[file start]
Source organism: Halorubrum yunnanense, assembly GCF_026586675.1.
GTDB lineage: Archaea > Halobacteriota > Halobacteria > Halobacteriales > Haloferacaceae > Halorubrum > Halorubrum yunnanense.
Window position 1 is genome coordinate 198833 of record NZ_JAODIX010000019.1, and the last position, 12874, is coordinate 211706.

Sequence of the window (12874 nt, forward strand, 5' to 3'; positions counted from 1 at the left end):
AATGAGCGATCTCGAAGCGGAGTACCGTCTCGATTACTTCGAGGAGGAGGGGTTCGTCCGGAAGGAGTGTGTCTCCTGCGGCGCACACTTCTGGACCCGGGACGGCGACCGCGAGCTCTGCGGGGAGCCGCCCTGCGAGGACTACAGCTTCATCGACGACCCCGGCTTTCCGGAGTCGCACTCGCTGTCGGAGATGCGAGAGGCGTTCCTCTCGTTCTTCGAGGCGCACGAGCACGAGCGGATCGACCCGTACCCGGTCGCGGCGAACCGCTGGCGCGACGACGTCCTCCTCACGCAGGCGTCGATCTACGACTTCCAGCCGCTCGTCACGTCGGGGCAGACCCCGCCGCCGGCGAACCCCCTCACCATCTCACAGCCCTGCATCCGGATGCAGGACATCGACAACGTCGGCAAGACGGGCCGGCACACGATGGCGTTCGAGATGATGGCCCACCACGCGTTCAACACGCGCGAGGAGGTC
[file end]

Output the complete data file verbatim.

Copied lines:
Source organism: Halorubrum yunnanense, assembly GCF_026586675.1.
GTDB lineage: Archaea > Halobacteriota > Halobacteria > Halobacteriales > Haloferacaceae > Halorubrum > Halorubrum yunnanense.
Window position 1 is genome coordinate 198833 of record NZ_JAODIX010000019.1, and the last position, 12874, is coordinate 211706.

Sequence of the window (12874 nt, forward strand, 5' to 3'; positions counted from 1 at the left end):
AATGAGCGATCTCGAAGCGGAGTACCGTCTCGATTACTTCGAGGAGGAGGGGTTCGTCCGGAAGGAGTGTGTCTCCTGCGGCGCACACTTCTGGACCCGGGACGGCGACCGCGAGCTCTGCGGGGAGCCGCCCTGCGAGGACTACAGCTTCATCGACGACCCCGGCTTTCCGGAGTCGCACTCGCTGTCGGAGATGCGAGAGGCGTTCCTCTCGTTCTTCGAGGCGCACGAGCACGAGCGGATCGACCCGTACCCGGTCGCGGCGAACCGCTGGCGCGACGACGTCCTCCTCACGCAGGCGTCGATCTACGACTTCCAGCCGCTCGTCACGTCGGGGCAGACCCCGCCGCCGGCGAACCCCCTCACCATCTCACAGCCCTGCATCCGGATGCAGGACATCGACAACGTCGGCAAGACGGGCCGGCACACGATGGCGTTCGAGATGATGGCCCACCACGCGTTCAACACGCGCGAGGAGGTC